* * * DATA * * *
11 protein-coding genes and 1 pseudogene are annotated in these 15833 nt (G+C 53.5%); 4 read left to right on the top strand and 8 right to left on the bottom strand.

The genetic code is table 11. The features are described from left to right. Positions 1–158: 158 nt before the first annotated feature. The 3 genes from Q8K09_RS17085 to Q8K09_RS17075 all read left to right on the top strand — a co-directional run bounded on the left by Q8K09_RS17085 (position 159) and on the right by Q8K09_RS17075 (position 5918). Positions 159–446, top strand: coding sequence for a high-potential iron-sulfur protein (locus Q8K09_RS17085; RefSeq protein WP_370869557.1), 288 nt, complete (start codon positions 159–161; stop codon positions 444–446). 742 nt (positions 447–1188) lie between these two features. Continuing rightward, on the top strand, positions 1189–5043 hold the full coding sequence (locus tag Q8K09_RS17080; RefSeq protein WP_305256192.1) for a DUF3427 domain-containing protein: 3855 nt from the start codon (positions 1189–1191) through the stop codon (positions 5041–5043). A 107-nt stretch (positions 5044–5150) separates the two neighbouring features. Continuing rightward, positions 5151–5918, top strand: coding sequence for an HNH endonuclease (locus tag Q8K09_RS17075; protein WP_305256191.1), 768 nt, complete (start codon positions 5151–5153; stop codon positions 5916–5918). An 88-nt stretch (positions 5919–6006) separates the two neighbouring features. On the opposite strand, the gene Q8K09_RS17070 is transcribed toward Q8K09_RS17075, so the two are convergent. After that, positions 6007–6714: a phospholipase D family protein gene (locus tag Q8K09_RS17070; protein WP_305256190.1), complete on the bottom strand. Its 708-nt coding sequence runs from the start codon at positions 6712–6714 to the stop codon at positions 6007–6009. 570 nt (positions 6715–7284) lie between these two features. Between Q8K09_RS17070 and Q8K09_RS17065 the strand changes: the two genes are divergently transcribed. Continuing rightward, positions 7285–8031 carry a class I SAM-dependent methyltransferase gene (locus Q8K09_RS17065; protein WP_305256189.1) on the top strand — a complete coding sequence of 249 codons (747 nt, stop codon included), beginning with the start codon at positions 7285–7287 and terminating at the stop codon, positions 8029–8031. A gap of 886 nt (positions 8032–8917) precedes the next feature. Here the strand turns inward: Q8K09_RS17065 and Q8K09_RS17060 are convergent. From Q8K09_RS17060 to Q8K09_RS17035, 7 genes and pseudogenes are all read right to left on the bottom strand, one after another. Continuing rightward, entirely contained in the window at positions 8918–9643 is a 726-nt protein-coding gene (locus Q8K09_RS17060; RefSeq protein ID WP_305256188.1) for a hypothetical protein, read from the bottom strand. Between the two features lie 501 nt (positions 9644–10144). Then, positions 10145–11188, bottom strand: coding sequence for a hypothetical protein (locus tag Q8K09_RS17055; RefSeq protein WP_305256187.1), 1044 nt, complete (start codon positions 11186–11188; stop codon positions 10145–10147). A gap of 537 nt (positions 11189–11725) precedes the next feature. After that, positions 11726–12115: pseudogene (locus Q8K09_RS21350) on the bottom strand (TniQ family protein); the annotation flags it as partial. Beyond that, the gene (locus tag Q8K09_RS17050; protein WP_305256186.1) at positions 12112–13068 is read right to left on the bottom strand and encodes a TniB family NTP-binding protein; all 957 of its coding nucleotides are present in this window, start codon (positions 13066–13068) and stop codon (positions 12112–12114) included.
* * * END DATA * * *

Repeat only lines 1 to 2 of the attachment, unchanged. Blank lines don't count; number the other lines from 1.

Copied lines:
11 protein-coding genes and 1 pseudogene are annotated in these 15833 nt (G+C 53.5%); 4 read left to right on the top strand and 8 right to left on the bottom strand.

The genetic code is table 11. The features are described from left to right. Positions 1–158: 158 nt before the first annotated feature. The 3 genes from Q8K09_RS17085 to Q8K09_RS17075 all read left to right on the top strand — a co-directional run bounded on the left by Q8K09_RS17085 (position 159) and on the right by Q8K09_RS17075 (position 5918). Positions 159–446, top strand: coding sequence for a high-potential iron-sulfur protein (locus Q8K09_RS17085; RefSeq protein WP_370869557.1), 288 nt, complete (start codon positions 159–161; stop codon positions 444–446). 742 nt (positions 447–1188) lie between these two features. Continuing rightward, on the top strand, positions 1189–5043 hold the full coding sequence (locus tag Q8K09_RS17080; RefSeq protein WP_305256192.1) for a DUF3427 domain-containing protein: 3855 nt from the start codon (positions 1189–1191) through the stop codon (positions 5041–5043). A 107-nt stretch (positions 5044–5150) separates the two neighbouring features. Continuing rightward, positions 5151–5918, top strand: coding sequence for an HNH endonuclease (locus tag Q8K09_RS17075; protein WP_305256191.1), 768 nt, complete (start codon positions 5151–5153; stop codon positions 5916–5918). An 88-nt stretch (positions 5919–6006) separates the two neighbouring features. On the opposite strand, the gene Q8K09_RS17070 is transcribed toward Q8K09_RS17075, so the two are convergent. After that, positions 6007–6714: a phospholipase D family protein gene (locus tag Q8K09_RS17070; protein WP_305256190.1), complete on the bottom strand. Its 708-nt coding sequence runs from the start codon at positions 6712–6714 to the stop codon at positions 6007–6009. 570 nt (positions 6715–7284) lie between these two features. Between Q8K09_RS17070 and Q8K09_RS17065 the strand changes: the two genes are divergently transcribed. Continuing rightward, positions 7285–8031 carry a class I SAM-dependent methyltransferase gene (locus Q8K09_RS17065; protein WP_305256189.1) on the top strand — a complete coding sequence of 249 codons (747 nt, stop codon included), beginning with the start codon at positions 7285–7287 and terminating at the stop codon, positions 8029–8031. A gap of 886 nt (positions 8032–8917) precedes the next feature. Here the strand turns inward: Q8K09_RS17065 and Q8K09_RS17060 are convergent. From Q8K09_RS17060 to Q8K09_RS17035, 7 genes and pseudogenes are all read right to left on the bottom strand, one after another. Continuing rightward, entirely contained in the window at positions 8918–9643 is a 726-nt protein-coding gene (locus Q8K09_RS17060; RefSeq protein ID WP_305256188.1) for a hypothetical protein, read from the bottom strand. Between the two features lie 501 nt (positions 9644–10144). Then, positions 10145–11188, bottom strand: coding sequence for a hypothetical protein (locus tag Q8K09_RS17055; RefSeq protein WP_305256187.1), 1044 nt, complete (start codon positions 11186–11188; stop codon positions 10145–10147). A gap of 537 nt (positions 11189–11725) precedes the next feature. After that, positions 11726–12115: pseudogene (locus Q8K09_RS21350) on the bottom strand (TniQ family protein); the annotation flags it as partial. Beyond that, the gene (locus tag Q8K09_RS17050; protein WP_305256186.1) at positions 12112–13068 is read right to left on the bottom strand and encodes a TniB family NTP-binding protein; all 957 of its coding nucleotides are present in this window, start codon (positions 13066–13068) and stop codon (positions 12112–12114) included.